Department welcomes new faculty Mario Dipoppa

The Department of Neurobiology welcomes new faculty Mario Dipoppa, Ph.D. as an Assistant Professor effective February 1, 2023.

Dr. Dipoppa received his B.Sc. in Physics in 2006 from the Università di Roma I La Sapienza in Italy.  In 2008, he received his M.Sc. theoretical physics from the École Normale Supérieure de Lyon in France.  His Ph.D. was in theoretical neuroscience from the Université Pierre et Marie Curie in France.  From 2013-2018, Dr. Dipoppa was a postdoctoral fellow working on integrating experimental and theoretical approaches with Ken Harris and Matteo Carandini. In 2018, he joined Ken Miller’s Laboratory at Columbia University in the Center for Theoretical Neuroscience as an Associate Research Scientist.

Dr. Dipoppa’s research interest is to understand the mechanisms underlying neural computations in the cerebral cortex. He has extensive experience developing computational models of the mammalian cortex and leverages machine learning algorithms to analyze large-scale neural data. He has been focused on understanding the function of cortical cells in the visual cortex namely, how neural circuits implement computations that have potential long-term applications for understanding neurological disorders. Most recently, Dr. Dipoppa, using machine learning decoding methods he developed, demonstrated the relationship between vision and behavior by showing that the geometry of neural representations of visual stimuli were altered by locomotion.

Please join us in welcoming Dr. Dipoppa to the faculty.


Department welcomes new faculty Lydia Daboussi

The Department of Neurobiology is pleased to welcome Lydia Daboussi, Ph.D. as an Assistant Professor of Neurobiology.  Dr. Daboussi’s research is focused on the question of nervous system regeneration – a central challenge in neuroscience is how to promote nervous system regeneration. Most research strategies for understanding and preventing neurodegeneration are ‘neuron-centric.’ This approach overlooks the interplay between neurons and glia that facilitate neuronal function. Dr. Daboussi has focused on Schwann cells, a type of peripheral glia that engage conserved intracellular pathways to promote axonal myelination, and neural regeneration after injury. As a postdoc, Dr. Daboussi identified intrinsic cellular responses induced by Schwann cells that promote axonal maintenance and regeneration. – microphthalmia transcription factor (MITF). The nexus between injury and disease, demonstrated by MITF function, has broad implications for understanding and treating axonal loss in Amyotrophic Lateral Sclerosis (ALS), Spinal Muscular Atrophy (SMA) and metabolic diseases like diabetic peripheral neuropathy. For this work, Dr. Daboussi was awarded fellowships from the George E. Hewitt Foundation and the Salk Institute (Women & Science from Salk and Jonas Salk).  Dr. Daboussi was recruited as a Rising to the Challenge faculty hire, which was a joint effort with Bunche Center.  Please join us in welcoming her to our ranks.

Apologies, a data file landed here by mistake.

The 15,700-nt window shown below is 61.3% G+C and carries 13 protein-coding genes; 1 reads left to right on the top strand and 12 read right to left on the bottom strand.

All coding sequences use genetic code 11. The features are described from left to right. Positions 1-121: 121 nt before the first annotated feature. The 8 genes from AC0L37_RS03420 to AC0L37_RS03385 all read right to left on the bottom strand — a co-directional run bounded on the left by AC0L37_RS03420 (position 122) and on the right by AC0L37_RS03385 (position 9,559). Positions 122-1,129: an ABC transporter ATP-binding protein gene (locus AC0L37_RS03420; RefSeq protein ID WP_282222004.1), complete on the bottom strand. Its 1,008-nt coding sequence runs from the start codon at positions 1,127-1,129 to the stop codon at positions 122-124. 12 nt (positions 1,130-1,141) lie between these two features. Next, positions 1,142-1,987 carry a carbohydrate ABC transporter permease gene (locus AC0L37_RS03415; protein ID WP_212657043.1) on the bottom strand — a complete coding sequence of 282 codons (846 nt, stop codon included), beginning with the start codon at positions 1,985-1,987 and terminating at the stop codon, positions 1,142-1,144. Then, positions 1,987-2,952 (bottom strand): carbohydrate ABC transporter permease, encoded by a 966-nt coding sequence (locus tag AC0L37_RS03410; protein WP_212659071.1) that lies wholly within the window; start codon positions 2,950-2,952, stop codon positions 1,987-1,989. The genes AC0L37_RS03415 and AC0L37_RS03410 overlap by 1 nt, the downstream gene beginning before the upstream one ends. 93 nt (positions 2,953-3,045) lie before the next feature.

Josh Trachtenberg to give 33rd H.W. Magoun Distinguished Lecture

Please join us on Tuesday, October 18, 2022 at 12:00 pm in the NRB auditorium for our special 33rd H.W. Magoun Distinguished Lecture featuring Dr. Joshua Trachtenberg from the Department of Neurobiology

“The Evolution and Development of Experience-Dependent Cortical Plasticity in Early Postnatal Life”
Joshua Trachtenberg, Ph.D., Professor, Department of Neurobiology, David Geffen School of Medicine at UCLA